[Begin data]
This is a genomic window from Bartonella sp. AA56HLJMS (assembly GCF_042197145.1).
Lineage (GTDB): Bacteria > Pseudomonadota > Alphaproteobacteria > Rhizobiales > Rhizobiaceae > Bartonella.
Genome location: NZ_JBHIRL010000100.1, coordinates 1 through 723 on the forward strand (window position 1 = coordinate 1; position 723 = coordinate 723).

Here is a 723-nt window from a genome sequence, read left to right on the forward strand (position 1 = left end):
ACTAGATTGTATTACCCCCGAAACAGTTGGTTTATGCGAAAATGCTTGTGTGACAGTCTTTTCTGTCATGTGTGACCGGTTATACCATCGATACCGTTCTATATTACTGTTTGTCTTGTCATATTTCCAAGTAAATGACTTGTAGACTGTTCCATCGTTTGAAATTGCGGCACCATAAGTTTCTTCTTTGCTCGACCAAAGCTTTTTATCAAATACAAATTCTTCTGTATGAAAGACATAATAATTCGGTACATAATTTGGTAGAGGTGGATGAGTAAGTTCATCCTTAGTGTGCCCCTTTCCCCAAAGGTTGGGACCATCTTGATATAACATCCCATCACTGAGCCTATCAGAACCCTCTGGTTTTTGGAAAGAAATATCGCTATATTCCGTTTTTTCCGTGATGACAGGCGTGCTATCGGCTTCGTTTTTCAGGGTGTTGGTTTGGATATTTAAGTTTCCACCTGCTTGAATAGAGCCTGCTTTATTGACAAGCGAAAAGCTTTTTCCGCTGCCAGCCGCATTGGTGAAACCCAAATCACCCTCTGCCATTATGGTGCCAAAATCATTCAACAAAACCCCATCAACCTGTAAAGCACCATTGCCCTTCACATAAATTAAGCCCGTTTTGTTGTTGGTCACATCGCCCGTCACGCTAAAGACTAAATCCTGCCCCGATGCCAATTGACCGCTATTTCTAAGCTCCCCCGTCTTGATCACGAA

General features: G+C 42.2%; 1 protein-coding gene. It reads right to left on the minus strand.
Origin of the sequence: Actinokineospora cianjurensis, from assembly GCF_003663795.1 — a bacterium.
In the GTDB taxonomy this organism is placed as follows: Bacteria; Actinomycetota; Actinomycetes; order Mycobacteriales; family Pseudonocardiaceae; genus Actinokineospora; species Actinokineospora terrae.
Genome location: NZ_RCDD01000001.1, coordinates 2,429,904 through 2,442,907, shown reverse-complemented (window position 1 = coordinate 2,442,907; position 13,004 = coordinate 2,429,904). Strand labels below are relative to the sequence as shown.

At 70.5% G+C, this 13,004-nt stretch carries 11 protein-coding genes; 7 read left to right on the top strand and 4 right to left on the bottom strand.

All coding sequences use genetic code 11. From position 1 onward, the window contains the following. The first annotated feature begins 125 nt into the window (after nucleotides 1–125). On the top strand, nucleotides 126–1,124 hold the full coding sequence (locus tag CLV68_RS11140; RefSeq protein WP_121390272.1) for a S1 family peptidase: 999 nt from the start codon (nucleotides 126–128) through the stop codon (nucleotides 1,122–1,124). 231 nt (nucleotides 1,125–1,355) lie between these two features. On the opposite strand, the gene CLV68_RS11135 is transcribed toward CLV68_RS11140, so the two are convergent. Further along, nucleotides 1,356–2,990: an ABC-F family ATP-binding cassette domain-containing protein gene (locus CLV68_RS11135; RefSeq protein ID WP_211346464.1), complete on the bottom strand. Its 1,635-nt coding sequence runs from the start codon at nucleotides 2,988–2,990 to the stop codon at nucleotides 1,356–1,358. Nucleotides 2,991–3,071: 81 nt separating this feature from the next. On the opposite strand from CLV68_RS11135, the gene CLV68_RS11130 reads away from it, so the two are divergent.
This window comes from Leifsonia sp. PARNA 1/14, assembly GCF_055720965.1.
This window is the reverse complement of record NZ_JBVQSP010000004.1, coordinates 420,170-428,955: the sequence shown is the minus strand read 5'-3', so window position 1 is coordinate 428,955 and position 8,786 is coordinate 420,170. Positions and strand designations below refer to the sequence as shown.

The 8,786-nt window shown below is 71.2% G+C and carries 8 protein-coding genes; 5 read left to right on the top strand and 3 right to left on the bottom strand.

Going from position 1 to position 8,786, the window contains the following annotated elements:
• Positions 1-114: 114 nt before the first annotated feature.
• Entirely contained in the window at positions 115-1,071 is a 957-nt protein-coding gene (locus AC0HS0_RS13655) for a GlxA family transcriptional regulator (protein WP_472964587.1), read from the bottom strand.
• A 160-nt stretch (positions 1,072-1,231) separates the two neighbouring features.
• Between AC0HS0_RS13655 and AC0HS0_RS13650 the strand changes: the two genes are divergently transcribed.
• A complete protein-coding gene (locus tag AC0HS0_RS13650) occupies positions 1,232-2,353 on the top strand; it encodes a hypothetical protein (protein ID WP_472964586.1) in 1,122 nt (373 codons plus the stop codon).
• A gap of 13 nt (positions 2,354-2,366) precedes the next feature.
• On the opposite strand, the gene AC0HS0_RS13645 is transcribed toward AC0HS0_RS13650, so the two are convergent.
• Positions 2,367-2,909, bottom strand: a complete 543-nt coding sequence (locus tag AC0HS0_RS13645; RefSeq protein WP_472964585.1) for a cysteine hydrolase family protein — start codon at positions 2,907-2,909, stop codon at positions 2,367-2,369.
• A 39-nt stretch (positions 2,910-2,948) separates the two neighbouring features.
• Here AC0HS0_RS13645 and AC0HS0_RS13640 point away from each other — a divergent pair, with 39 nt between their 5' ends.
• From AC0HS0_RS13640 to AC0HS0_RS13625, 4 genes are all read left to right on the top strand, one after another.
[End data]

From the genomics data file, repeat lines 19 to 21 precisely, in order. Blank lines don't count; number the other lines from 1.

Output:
• Between AC0HS0_RS13655 and AC0HS0_RS13650 the strand changes: the two genes are divergently transcribed.
• A complete protein-coding gene (locus tag AC0HS0_RS13650) occupies positions 1,232-2,353 on the top strand; it encodes a hypothetical protein (protein ID WP_472964586.1) in 1,122 nt (373 codons plus the stop codon).
• A gap of 13 nt (positions 2,354-2,366) precedes the next feature.